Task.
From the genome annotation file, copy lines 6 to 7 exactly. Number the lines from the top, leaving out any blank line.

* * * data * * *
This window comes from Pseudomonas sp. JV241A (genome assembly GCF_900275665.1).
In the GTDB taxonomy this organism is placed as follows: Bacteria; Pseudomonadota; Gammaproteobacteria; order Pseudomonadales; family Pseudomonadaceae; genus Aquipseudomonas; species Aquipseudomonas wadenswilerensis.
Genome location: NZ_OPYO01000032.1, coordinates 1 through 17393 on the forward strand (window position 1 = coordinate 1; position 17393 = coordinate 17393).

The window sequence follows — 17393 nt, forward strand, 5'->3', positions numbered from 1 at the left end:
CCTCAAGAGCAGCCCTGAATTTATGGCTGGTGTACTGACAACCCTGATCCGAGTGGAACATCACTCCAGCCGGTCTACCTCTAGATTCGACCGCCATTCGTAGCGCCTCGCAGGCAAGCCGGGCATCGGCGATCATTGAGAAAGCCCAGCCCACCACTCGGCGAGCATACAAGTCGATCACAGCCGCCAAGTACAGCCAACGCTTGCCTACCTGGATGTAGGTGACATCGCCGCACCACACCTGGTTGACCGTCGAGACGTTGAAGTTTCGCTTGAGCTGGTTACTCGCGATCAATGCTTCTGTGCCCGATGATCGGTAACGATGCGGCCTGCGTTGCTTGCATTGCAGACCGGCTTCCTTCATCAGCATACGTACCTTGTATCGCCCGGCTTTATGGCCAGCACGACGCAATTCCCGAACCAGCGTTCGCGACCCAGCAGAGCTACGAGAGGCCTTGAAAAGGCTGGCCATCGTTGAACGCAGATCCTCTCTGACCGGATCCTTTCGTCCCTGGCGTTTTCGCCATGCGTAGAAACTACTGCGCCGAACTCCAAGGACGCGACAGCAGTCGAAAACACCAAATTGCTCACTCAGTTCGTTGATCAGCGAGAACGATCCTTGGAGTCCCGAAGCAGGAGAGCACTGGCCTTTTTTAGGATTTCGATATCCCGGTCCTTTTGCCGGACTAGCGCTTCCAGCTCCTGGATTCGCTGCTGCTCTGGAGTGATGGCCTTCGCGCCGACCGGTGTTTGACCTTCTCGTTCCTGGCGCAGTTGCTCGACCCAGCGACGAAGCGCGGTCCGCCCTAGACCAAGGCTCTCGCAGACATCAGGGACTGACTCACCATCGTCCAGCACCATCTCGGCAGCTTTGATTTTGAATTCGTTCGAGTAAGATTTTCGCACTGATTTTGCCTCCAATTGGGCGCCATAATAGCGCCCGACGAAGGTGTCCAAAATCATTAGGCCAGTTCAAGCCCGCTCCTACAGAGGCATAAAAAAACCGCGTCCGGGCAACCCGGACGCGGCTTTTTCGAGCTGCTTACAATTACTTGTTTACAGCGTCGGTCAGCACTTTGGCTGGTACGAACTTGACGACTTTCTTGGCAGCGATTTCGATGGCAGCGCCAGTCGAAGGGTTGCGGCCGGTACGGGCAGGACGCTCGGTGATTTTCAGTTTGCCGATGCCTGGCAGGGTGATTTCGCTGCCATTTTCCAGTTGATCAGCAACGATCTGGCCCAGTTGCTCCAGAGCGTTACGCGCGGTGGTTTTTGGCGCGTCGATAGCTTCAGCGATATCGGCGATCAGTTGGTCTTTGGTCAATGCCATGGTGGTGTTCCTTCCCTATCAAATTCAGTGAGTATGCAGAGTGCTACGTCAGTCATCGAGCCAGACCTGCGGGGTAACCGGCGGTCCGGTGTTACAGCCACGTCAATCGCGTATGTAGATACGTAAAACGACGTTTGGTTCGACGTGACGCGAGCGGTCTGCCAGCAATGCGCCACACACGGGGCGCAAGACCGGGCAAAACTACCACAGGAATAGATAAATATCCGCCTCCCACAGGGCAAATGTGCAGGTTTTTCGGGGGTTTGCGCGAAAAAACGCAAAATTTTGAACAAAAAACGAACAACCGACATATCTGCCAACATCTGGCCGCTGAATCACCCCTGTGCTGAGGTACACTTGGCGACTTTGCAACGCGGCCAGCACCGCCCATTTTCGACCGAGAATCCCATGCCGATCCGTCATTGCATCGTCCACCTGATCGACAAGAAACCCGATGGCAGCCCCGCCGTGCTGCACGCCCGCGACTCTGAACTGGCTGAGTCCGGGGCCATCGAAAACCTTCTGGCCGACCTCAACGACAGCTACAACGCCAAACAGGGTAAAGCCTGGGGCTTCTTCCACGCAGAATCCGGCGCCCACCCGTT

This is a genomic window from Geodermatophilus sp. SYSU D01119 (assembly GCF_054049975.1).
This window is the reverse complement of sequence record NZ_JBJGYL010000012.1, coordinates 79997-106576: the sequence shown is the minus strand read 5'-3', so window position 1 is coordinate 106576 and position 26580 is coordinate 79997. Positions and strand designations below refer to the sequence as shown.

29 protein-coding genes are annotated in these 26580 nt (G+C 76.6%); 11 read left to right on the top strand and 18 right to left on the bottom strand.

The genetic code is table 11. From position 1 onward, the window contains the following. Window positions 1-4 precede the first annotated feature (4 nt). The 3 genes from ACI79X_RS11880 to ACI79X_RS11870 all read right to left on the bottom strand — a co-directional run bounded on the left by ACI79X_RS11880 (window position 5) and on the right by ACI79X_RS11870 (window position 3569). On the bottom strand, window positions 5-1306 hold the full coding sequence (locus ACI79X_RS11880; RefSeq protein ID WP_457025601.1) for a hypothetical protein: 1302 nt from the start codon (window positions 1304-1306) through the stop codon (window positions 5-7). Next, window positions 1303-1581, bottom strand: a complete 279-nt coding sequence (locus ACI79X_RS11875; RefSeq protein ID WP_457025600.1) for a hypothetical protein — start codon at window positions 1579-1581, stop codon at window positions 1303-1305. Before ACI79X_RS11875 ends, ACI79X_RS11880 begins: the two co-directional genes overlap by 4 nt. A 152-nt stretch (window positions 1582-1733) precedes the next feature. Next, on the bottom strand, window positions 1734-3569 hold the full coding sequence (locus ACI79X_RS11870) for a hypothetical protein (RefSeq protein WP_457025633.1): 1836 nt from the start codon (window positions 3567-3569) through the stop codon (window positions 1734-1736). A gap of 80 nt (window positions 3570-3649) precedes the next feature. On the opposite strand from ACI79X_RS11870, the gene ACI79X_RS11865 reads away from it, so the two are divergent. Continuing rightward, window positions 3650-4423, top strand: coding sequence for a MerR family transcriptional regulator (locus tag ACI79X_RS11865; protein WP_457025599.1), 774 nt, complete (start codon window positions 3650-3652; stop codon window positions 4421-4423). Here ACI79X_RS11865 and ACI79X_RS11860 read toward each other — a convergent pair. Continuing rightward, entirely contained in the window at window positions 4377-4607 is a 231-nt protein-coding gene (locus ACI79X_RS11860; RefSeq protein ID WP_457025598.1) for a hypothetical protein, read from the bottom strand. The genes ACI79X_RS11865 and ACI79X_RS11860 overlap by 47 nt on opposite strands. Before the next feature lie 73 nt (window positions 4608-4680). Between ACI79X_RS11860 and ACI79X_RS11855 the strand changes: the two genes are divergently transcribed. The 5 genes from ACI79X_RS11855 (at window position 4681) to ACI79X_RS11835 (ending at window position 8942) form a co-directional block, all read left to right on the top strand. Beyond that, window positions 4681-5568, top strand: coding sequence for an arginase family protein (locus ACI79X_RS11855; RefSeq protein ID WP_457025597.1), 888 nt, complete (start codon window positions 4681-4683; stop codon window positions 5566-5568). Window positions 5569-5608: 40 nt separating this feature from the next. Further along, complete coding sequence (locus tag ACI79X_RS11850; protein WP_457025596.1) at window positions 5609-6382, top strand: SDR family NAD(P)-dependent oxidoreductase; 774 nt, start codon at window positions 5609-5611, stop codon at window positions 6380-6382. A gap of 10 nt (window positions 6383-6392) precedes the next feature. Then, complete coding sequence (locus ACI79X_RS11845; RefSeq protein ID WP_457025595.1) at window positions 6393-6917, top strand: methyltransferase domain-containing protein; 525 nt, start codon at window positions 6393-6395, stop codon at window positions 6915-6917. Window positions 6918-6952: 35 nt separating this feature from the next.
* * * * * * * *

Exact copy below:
This is a genomic window from Geodermatophilus sp. SYSU D01119 (assembly GCF_054049975.1).
This window is the reverse complement of sequence record NZ_JBJGYL010000012.1, coordinates 79997-106576: the sequence shown is the minus strand read 5'-3', so window position 1 is coordinate 106576 and position 26580 is coordinate 79997. Positions and strand designations below refer to the sequence as shown.